Plaintiff investigated two complaints filed by J.S. on September 14, 2007, and June 26, 2008, which was “a combination of whistle-blowing and a workplace violation.” Defs.' Mot. Ex. D., Deposition of Motoyama (Pl.'s Dep.), 44:5–9. Plaintiff made no findings or conclusions regarding this investigation because J.S. withdrew his complaints. Id. at 48:10–11, 12–23. She asserts that Administrative Services Officer Gerald Dang ignored her efforts to resolve the problem and “began to shun her.” SAC ¶ 96.

In March 2008, Plaintiff was assigned to investigate a complaint in which H.H. alleged that another employee had sexually harassed her. Pl.'s Opp'n 22; Defs.' Ex. F, at 8. A settlement agreement between H.H. and the other employee resulted in H.H. closing her complaint. Pl.'s Opp'n 22. After the other employee allegedly breached the settlement agreement, H.H. returned to Plaintiff to file another complaint. Id. Plaintiff assisted H.H., with Domingo's permission, in writing her complaint due to H.H.'s difficulties with English. Id. Plaintiff “typed it out for [H.H.] for [Plaintiff's] purposes, for [Plaintiff's] file.” Pl.'s Dep. 50:13–13. H.H. informed Plaintiff that she intended to file an EEOC Charge. Id. at 51:7–10. Upon H.H.'s request, and with permission of Domingo, Plaintiff allowed H.H. to take the statement Plaintiff wrote. Id. at 51:14–20. “To [Plaintiff's] shock,” H.H. used the typewritten statement as her EEOC charge. Id. at 53:4–12. Subsequently, at an OCR meeting, Martin “chastised [Plaintiff] for assisting [H.H.] and for advising her of her alternatives for filing a complaint.” Pl.'s Opp'n 22.

In July 2008, C.D. filed a sexual harassment complaint against N.S. Defs.' Mot. Ex. F, at 9. Plaintiff asserts that this...

To continue reading

Request your trial
75 cases
  • Reno v. Nielson
    • United States
    • U.S. District Court — District of Hawaii
    • 8 Mayo 2020 litigants when they technically violate a rule. Draper v. Coombs, 792 F.2d 915, 924 (9th Cir. 1986); Motoyama v. Haw. Dep't of Transp., 864 F. Supp. 2d 965, 976 (D. Haw. 2012). However, pro se litigants are "not excused from knowing the most basic pleading requirements." Am. Ass'n of Nat......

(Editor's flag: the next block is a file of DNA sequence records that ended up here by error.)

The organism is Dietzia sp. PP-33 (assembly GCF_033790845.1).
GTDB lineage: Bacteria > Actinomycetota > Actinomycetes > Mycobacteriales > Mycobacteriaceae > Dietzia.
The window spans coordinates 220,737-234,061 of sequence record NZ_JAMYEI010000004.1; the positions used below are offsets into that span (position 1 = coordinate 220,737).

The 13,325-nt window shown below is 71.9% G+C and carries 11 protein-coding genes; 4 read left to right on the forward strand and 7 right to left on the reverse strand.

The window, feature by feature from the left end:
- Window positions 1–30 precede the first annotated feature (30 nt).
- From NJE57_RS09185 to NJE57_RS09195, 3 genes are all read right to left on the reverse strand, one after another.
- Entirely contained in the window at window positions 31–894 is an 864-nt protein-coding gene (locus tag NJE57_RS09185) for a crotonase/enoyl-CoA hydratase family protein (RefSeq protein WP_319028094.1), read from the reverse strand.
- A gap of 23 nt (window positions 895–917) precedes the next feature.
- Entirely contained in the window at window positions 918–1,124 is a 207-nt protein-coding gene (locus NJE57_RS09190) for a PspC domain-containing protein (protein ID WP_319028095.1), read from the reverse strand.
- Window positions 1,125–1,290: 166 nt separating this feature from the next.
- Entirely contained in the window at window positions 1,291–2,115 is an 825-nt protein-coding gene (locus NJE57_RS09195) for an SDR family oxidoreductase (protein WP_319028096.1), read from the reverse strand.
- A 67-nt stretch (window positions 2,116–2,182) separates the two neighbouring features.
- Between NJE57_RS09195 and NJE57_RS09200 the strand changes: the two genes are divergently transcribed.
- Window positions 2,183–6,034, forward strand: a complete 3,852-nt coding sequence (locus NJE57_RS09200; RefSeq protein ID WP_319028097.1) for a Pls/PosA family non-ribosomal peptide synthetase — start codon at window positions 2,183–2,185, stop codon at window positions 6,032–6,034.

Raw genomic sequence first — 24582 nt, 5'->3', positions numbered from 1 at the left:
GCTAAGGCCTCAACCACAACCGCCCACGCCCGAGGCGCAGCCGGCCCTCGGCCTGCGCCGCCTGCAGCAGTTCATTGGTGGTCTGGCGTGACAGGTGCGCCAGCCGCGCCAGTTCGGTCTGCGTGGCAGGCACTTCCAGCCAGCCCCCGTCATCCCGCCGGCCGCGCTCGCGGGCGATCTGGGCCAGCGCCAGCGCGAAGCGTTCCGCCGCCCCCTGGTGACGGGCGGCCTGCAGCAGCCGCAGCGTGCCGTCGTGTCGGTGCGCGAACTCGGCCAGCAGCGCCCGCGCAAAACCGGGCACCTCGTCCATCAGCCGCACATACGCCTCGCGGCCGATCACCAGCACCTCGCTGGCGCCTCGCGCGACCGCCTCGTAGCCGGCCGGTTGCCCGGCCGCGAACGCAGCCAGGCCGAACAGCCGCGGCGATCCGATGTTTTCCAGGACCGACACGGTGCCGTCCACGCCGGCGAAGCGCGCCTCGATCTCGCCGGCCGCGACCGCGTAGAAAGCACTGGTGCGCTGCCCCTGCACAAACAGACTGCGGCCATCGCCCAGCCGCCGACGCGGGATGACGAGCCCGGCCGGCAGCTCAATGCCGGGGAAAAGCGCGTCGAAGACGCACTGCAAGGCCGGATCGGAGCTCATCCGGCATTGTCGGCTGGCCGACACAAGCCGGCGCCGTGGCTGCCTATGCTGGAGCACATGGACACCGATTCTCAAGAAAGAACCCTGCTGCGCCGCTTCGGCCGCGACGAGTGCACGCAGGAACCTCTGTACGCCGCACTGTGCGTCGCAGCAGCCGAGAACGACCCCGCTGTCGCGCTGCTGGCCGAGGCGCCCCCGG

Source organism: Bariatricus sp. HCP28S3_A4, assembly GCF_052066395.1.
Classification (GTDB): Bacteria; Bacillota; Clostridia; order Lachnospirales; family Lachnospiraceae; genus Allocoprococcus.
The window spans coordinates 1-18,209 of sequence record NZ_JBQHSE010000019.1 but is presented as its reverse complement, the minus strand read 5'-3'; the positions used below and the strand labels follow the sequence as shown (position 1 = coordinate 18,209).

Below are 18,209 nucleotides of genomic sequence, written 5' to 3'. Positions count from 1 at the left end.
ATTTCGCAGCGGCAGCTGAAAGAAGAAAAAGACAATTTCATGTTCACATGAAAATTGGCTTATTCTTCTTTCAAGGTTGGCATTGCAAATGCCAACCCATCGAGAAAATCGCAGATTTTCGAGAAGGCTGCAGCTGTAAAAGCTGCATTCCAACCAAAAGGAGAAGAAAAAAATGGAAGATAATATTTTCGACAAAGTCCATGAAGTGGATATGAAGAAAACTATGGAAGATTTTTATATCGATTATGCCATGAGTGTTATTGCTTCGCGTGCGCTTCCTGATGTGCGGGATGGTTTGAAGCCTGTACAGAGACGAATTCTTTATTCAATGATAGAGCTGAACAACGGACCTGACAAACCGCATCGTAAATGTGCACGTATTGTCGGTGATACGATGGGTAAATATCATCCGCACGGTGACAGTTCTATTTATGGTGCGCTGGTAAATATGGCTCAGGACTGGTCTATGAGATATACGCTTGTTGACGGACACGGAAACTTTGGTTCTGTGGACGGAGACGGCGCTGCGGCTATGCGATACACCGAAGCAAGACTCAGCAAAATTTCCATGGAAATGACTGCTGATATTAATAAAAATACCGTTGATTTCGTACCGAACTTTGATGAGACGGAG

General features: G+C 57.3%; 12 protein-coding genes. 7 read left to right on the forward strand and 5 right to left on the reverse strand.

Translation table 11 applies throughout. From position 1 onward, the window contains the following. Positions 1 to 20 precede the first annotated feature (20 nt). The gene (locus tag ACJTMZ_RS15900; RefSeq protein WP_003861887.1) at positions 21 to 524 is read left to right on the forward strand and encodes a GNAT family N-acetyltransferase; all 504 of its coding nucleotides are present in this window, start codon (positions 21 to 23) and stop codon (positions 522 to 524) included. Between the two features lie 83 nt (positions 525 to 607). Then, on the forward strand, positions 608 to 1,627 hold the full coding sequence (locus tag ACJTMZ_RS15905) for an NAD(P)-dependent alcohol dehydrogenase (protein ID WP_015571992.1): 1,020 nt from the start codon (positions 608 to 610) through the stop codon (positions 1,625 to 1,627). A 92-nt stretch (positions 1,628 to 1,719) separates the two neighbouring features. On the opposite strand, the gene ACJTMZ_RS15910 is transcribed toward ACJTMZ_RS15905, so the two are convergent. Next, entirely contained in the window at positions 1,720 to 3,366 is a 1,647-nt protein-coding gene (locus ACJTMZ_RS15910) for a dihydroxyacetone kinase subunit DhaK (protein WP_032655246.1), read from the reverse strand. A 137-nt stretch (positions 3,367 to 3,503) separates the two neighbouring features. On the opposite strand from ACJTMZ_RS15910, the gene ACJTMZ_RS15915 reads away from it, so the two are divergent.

• Armijo v. Costco Wholesale Warehouse, Inc.
    • United States
    • U.S. District Court — District of Hawaii
    • 28 Abril 2022
    ...227 F.3d 1104, 1107 (9th Cir. 2000). Pro se litigants must follow the same rules of procedure that govern other litigants. Motoyama, 864 F.Supp.2d at 975. pro se litigants are subject to the same rules at summary judgment as those represented by counsel. Jacobson, 790 F.2d at 1362; Rand v. ......
  • Stone v. Haw. Dep't of Educ.
    • United States
    • U.S. District Court — District of Hawaii
    • 22 Mayo 2017
    ...of a violation of a constitutional right must utilize 42 U.S.C. § 1983.") (citations omitted); Motoyama v. Hawaii, Dep't of Transp., 864 F. Supp. 2d 965, 992 (D. Haw. 2012), aff'd, 584 F. App'x 399 (9th Cir. 2014) ("[T]here is no direct cause of action under the United States Constitution a......
  • McAllister v. Hawaiiana Mgmt. Co., Civil No. 11–00056 ACK–KSC.
    • United States
    • U.S. District Court — District of Hawaii
    • 8 Marzo 2013 se plaintiff technically violates a rule, the court should act with leniency toward the pro se litigant. Motoyama v. Haw. Dep't of Transp., 864 F.Supp.2d 965, 975 (D.Haw.2012); Draper v. Coombs, 792 F.2d 915, 924 (9th Cir.1986). However, pro se litigants are “not excused from knowing th......
  • Request a trial to view additional results

VLEX uses login cookies to provide you with a better browsing experience. If you click on 'Accept' or continue browsing this site we consider that you accept our cookie policy. ACCEPT